The presence of a number of Milnesium dornensis   sp. nov. males in our investigation allows us to discuss some morphometric differences between males and females of this new Milnesium   species. Rebecchi & Nelson (1998) suggested that the secondary sex characters (e.g. modified claws on legs I of Milnesium   species) were invalid in evaluating the sex ratio of Eutardigrada populations, because these characters are present only in mature males. However, as we show below and in Tables 1 and 2, sexually mature males and females of M. dornensis   sp. nov. also differ in other less evident morphometric characters. Although the dorsal sculpture in both sexes in M. dornensis   sp. nov. is similar, characters that differ clearly are: 1) males of the new species are more slender (especially between legs III and IV) and smaller than females (female mean length = 679 µm; male mean length = 474 µm); 2) males also have relatively shorter papillae; 3) a narrower buccal tube; 4) longer claws on legs III – IV; and 5) more robust cuticular bars under the claws of the I pair of legs. Additionally, we also observed small differences in the presence of eyes in males and females (50 % of males and 73 % of females had eyes).

Morphological differences mentioned above are probably connected not only with reproduction (modifications of claws and shape and size of the body), but also with feeding behaviour (buccal tube structure, papillae). What is known, the modified claws on the first pair of legs in males are used to hold the females during copulation ( Rebecchi & Nelson 1998). Relatively longer claws on legs III – IV probably allow males better support during the act of copulation. The slender and smaller body of males may be advantageous because they allow a better and faster reaction to female (or competitor’s) movements (compare with sexual behaviour described by Suzuki (2008 )).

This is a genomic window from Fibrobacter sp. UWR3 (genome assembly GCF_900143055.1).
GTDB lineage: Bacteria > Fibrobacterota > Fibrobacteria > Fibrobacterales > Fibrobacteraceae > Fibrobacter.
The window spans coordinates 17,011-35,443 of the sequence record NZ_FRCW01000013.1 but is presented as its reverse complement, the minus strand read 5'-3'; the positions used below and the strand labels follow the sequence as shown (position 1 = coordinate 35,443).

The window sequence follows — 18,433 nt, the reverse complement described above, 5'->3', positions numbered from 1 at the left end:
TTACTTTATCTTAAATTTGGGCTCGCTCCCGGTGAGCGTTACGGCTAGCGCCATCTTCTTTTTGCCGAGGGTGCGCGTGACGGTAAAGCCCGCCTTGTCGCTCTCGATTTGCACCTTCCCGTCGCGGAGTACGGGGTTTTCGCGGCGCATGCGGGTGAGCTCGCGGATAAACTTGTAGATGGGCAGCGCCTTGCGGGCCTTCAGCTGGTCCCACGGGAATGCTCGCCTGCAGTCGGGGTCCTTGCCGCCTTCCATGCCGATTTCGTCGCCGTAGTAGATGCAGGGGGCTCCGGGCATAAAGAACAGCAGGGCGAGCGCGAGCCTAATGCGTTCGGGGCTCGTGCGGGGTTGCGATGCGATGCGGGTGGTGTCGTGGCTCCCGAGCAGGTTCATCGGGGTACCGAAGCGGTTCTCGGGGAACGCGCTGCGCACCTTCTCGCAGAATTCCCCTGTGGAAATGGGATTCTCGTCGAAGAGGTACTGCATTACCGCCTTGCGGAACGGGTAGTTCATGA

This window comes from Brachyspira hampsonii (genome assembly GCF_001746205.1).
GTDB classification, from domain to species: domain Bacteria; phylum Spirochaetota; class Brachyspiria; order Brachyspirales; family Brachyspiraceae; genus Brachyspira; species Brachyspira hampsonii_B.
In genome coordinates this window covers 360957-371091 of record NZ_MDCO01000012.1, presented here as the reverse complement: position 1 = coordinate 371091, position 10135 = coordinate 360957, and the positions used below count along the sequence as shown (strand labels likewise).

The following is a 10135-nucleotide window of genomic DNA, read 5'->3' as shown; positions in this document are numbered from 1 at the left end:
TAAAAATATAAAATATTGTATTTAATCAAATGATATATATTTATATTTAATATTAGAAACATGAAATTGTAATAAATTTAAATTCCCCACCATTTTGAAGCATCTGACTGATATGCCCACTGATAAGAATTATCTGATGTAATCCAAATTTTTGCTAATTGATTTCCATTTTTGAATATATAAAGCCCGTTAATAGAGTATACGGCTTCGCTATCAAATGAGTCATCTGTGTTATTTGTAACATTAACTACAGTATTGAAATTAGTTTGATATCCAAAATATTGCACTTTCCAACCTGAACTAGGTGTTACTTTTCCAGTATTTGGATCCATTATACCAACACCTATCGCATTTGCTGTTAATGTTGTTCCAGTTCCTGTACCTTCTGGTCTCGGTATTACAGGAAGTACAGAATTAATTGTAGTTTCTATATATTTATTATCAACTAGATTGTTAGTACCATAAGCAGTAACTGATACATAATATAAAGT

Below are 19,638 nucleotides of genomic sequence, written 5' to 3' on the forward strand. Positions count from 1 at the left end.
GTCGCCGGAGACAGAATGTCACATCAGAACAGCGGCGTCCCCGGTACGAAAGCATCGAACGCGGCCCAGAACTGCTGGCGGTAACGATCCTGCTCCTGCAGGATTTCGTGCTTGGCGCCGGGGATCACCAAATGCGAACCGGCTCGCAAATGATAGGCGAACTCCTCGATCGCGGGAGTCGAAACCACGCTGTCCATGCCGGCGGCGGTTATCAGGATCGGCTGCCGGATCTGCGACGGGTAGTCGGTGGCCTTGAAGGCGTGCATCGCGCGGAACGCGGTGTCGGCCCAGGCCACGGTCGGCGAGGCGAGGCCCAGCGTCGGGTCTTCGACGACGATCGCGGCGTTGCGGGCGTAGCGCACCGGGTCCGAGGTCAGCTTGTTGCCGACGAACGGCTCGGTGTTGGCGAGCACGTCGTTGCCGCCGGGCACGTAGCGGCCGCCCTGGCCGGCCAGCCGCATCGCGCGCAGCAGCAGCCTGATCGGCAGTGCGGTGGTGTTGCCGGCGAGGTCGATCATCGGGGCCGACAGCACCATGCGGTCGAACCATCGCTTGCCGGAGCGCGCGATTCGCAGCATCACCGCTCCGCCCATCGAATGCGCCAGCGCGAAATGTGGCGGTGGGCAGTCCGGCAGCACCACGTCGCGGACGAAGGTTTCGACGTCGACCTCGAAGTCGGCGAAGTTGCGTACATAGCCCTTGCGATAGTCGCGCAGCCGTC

As mentioned above, differences between both sexes in M. dornensis   sp. nov. were noted in the length of the peribuccal and lateral papillae and the buccal tube width (see Tables 1 and 2). Peribuccal and lateral papillae are clearly shorter and the buccal tube is distinctly narrower in males of the new species. All these structures may be connected with feeding behaviour. Peribuccal papillae are sensory organs that probably have a mechanoreceptive and/or chemoreceptive function ( Dewel & Clark 1973; Dewel et al. 1993; Wiederhöft & Greven 1999), as they have been observed immediately retracting in response to a noxious substance being added to the water ( Dewel & Clark 1973); however, the exact function of peribuccal and lateral papillae is still unknown. Better understood, but far from being completely understood, is the function of the buccal tube and its significance in feeding behaviour and the diet of tardigrades. Many different types of food sources have been reported for tardigrades i.e. plant cell fluids, algae, bacteria, protozoa and small invertebrates like nematodes, rotifers and other tardigrades (for the review see Schill et al. 2011). As was shown by Guidetti et al. (2012), the width of the buccal tube has an important role in determining the type of food consumed by tardigrades. This aspect was also discussed by Roszkowska et al. (2015), who showed that different Milnesium   species with different buccal tube width had different type of prey in the gut. In M. dornensis   sp. nov., females with a relatively wider buccal tube may feed on different types of prey than males with a relatively narrower buccal tube. However at present, these are only interesting possibilities which need confirmation by future behavioural studies.